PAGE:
Sport and the EU treaties

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So far, the EU's involvement in sport policy has revolved around its economic aspects but with the entry into force of the Lisbon Treaty on 1 December 2009, Europe now has a legal base to provide a supporting role to member states in the social, educational and cultural aspects of sport.

Background

The treatment of sport at EU level has focused primarily on its economic aspects up until now. The EU Treaty establishing a Constitution for Europe agreed by EU heads of state and government and signed in October 2004, however, foresaw the introduction of sport into the treaty to give the EU a legal base to support member states in the social, educational and cultural aspects of sport (see Article 182 on Sport of the Constitutional Treaty). 

This shift in emphasis was underlined at the European Council in Nice back in 2000, which stated that "... the Community must, in its action under the various Treaty provisions, take account of the social, educational and cultural functions inherent in sport and making it special, in order that the code of ethics and the solidarity essential to the preservation of its social role may be respected and nurtured". The declaration was in favour of the specific nature of sport. It refers to:

  • the protection of young sportsmen and sportswomen from commercial pressures
  • the dangers posed [for a level playing field in terms of competition] by the same operator owning or having economic control of several sports clubs
  • the practice of physical and sporting activities by handicapped people and the economic and social role of volunteering activities in sport
  • the need to develop initiatives towards the shared use of some of the receipts coming from the sale of TV broadcasting rights - supporting the principle of solidarity between all the levels of sport and across all the disciplines of sport

Prior to this, the Amsterdam declaration in 1997 underscored the social importance of sport and its role as a source of identity and of uniting human beings. It called on greater co-operation between Community institutions and the sporting movement. The Vienna European Council conclusions in 1998 referred to the need to safeguard current sports structures and maintain the social role of sport in the EU. In 1999, the Commission presented a report to the Helsinki European Council, in which it argued the case for maintaining the European model of sport in its commercial and non-commercial aspects.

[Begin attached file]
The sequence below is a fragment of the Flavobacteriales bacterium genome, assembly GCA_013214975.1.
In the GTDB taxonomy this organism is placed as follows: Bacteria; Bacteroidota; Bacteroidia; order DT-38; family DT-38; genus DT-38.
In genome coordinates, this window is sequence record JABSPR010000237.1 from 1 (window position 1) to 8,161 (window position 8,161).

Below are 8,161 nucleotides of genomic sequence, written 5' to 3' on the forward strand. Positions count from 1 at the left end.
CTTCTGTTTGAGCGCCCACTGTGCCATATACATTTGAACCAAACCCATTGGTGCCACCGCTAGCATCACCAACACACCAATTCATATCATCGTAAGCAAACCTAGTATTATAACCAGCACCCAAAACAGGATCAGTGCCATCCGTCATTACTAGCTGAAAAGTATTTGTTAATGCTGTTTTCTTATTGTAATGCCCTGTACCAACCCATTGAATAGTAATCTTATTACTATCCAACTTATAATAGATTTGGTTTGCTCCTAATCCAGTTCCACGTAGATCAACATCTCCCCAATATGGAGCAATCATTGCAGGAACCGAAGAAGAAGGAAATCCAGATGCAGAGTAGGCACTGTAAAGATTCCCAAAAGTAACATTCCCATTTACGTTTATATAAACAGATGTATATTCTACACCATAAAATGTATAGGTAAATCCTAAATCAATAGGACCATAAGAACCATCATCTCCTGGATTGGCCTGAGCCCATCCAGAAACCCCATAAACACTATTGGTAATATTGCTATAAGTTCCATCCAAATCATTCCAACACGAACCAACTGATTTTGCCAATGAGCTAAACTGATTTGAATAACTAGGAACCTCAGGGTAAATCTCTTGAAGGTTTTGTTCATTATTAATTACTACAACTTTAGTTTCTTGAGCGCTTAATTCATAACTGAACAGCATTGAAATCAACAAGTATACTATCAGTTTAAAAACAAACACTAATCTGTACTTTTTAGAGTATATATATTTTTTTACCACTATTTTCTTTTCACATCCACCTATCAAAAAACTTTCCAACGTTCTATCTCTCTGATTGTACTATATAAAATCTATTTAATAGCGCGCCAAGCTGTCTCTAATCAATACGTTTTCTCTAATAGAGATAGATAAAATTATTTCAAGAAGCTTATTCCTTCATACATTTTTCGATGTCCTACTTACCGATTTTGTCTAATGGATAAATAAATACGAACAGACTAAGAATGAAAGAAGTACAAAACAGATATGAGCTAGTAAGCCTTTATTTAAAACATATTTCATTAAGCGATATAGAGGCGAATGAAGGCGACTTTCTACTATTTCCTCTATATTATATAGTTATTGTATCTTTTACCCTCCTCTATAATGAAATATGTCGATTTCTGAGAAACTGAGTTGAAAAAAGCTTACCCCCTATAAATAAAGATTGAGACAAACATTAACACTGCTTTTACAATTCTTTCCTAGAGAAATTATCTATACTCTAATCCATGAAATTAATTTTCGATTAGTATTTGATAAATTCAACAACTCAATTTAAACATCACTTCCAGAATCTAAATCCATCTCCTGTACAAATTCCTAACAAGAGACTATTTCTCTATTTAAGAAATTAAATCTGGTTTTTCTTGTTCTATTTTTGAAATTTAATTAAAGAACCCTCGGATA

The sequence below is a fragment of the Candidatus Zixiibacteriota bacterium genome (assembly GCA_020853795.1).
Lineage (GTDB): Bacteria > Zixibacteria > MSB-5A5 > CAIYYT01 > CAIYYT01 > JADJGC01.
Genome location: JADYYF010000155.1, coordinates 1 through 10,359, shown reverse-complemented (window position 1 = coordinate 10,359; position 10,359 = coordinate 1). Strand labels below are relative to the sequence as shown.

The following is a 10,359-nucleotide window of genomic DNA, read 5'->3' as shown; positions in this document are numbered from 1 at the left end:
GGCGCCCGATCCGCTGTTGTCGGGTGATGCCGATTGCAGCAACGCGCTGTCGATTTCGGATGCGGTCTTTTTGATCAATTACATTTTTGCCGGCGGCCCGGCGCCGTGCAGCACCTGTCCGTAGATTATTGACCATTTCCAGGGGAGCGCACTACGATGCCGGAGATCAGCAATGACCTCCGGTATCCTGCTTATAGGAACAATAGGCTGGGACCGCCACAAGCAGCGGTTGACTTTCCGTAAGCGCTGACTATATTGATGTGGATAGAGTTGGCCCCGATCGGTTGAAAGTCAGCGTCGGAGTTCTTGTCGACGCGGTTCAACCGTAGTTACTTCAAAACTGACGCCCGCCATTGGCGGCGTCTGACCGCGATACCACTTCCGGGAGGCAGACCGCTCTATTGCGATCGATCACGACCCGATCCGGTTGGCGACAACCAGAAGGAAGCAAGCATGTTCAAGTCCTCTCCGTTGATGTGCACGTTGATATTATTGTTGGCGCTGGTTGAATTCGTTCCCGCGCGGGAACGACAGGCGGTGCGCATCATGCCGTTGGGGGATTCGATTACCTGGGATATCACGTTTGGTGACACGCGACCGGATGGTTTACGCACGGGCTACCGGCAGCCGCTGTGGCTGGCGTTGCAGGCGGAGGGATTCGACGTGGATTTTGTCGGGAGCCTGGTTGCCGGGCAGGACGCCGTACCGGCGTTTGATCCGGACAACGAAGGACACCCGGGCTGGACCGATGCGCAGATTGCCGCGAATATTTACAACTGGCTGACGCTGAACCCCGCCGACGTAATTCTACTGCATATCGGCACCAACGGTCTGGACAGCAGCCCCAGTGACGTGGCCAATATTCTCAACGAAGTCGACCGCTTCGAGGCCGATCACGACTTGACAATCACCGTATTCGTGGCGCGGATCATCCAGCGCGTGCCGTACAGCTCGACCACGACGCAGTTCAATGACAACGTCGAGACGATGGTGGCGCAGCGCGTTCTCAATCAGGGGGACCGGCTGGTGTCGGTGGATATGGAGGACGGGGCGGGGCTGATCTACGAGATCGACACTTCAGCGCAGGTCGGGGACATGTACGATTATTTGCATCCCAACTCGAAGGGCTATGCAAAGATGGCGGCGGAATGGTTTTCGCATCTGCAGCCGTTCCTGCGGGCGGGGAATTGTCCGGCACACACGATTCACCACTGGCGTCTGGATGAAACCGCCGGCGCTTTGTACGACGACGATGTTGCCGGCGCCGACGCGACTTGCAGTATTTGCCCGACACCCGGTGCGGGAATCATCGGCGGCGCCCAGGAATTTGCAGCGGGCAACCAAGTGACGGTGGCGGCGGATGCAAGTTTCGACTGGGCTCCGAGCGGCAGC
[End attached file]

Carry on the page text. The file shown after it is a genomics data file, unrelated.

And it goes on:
Issues

After the rejection of the Constitutional Treaty by French and Dutch referendums in late spring 2005, the Treaty was shelved for a "period of reflection" for two years. 

In June 2007, EU leaders mandated an Intergovernmental Conference (IGC) to reform the Constitutional Treaty by the end of the year 2007. Their mandate reiterated the need to introduce an EU competence for sport.

The EU's new Lisbon Treaty was sigend by EU leaders in December 2007. It amends areas where the Union shall have competence to "carry out actions to support, coordinate or supplement the actions of the member states". The heading "Categories and areas of Union competence' is proposed to include education, vocational training, youth and sport along with, for example, tourism, culture and health. 

It also amends Article 149 of the EU Treaty on 'Education, vocational training and youth' to include several references to sport. "The Union shall contribute to the promotion of European sporting issues, while taking account of the specific nature of sport, its structures based on voluntary activity and its social and educational function," reads the text.

The aim of Community action will be to "develop the European dimension in sport, by promoting fairness and openness in sporting competitions and cooperation between bodies responsible for sports, and by protecting the physical and moral integrity of sportsmen and sportswomen, especially the youngest sportsmen and sportswomen."

In addition, the EU and the member states are expected to foster co-operation with third countries and international organisations such as the Council of Europe (CoE), in the field of sport.

Positions

The European Non-Governmental Sports Organisation (ENGSO), the umbrella body for the national sport confederations and national Olympic organisations in Europe welcomes the inclusion of sport as an area in which the EU can carry out actions to support, coordinate or supplement the actions of the member states. "The Treaty will allow the European Union to implement the work of the recent White Paper for Sport and thereby support the biggest social movement in Europe by developing real funding streams for the benefit of sport and European citizens," said the organisation in a statement.